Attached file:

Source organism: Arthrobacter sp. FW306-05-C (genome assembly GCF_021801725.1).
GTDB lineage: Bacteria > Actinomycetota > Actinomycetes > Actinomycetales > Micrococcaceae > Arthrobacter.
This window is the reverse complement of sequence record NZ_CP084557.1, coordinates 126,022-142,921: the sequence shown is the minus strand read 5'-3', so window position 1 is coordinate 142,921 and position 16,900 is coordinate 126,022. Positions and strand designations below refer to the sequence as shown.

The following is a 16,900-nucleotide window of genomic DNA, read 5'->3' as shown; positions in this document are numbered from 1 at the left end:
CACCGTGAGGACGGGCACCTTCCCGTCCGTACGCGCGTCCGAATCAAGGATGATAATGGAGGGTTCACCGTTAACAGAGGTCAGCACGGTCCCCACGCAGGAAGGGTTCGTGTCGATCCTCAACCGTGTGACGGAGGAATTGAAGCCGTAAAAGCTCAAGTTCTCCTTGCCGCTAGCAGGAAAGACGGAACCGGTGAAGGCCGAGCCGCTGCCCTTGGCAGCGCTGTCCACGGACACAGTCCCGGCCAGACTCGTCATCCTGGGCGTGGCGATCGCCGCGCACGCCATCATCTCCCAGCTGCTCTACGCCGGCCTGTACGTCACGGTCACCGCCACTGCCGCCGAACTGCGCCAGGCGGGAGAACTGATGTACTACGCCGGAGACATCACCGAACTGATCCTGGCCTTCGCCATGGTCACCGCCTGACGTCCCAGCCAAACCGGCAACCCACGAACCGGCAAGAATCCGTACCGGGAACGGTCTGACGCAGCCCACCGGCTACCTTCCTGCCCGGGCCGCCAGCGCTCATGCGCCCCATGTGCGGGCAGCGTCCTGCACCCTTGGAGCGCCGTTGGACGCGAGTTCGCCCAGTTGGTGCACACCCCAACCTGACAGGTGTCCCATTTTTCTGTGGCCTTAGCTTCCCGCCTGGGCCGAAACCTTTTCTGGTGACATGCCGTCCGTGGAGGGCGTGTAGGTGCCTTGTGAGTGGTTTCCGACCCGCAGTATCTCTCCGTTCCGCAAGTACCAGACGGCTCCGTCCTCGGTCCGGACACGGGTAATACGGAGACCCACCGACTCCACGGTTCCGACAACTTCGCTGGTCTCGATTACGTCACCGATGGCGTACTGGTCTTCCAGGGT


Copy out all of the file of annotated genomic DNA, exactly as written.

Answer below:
Source organism: Arthrobacter sp. FW306-05-C (genome assembly GCF_021801725.1).
GTDB lineage: Bacteria > Actinomycetota > Actinomycetes > Actinomycetales > Micrococcaceae > Arthrobacter.
This window is the reverse complement of sequence record NZ_CP084557.1, coordinates 126,022-142,921: the sequence shown is the minus strand read 5'-3', so window position 1 is coordinate 142,921 and position 16,900 is coordinate 126,022. Positions and strand designations below refer to the sequence as shown.

The following is a 16,900-nucleotide window of genomic DNA, read 5'->3' as shown; positions in this document are numbered from 1 at the left end:
CACCGTGAGGACGGGCACCTTCCCGTCCGTACGCGCGTCCGAATCAAGGATGATAATGGAGGGTTCACCGTTAACAGAGGTCAGCACGGTCCCCACGCAGGAAGGGTTCGTGTCGATCCTCAACCGTGTGACGGAGGAATTGAAGCCGTAAAAGCTCAAGTTCTCCTTGCCGCTAGCAGGAAAGACGGAACCGGTGAAGGCCGAGCCGCTGCCCTTGGCAGCGCTGTCCACGGACACAGTCCCGGCCAGACTCGTCATCCTGGGCGTGGCGATCGCCGCGCACGCCATCATCTCCCAGCTGCTCTACGCCGGCCTGTACGTCACGGTCACCGCCACTGCCGCCGAACTGCGCCAGGCGGGAGAACTGATGTACTACGCCGGAGACATCACCGAACTGATCCTGGCCTTCGCCATGGTCACCGCCTGACGTCCCAGCCAAACCGGCAACCCACGAACCGGCAAGAATCCGTACCGGGAACGGTCTGACGCAGCCCACCGGCTACCTTCCTGCCCGGGCCGCCAGCGCTCATGCGCCCCATGTGCGGGCAGCGTCCTGCACCCTTGGAGCGCCGTTGGACGCGAGTTCGCCCAGTTGGTGCACACCCCAACCTGACAGGTGTCCCATTTTTCTGTGGCCTTAGCTTCCCGCCTGGGCCGAAACCTTTTCTGGTGACATGCCGTCCGTGGAGGGCGTGTAGGTGCCTTGTGAGTGGTTTCCGACCCGCAGTATCTCTCCGTTCCGCAAGTACCAGACGGCTCCGTCCTCGGTCCGGACACGGGTAATACGGAGACCCACCGACTCCACGGTTCCGACAACTTCGCTGGTCTCGATTACGTCACCGATGGCGTACTGGTCTTCCAGGGT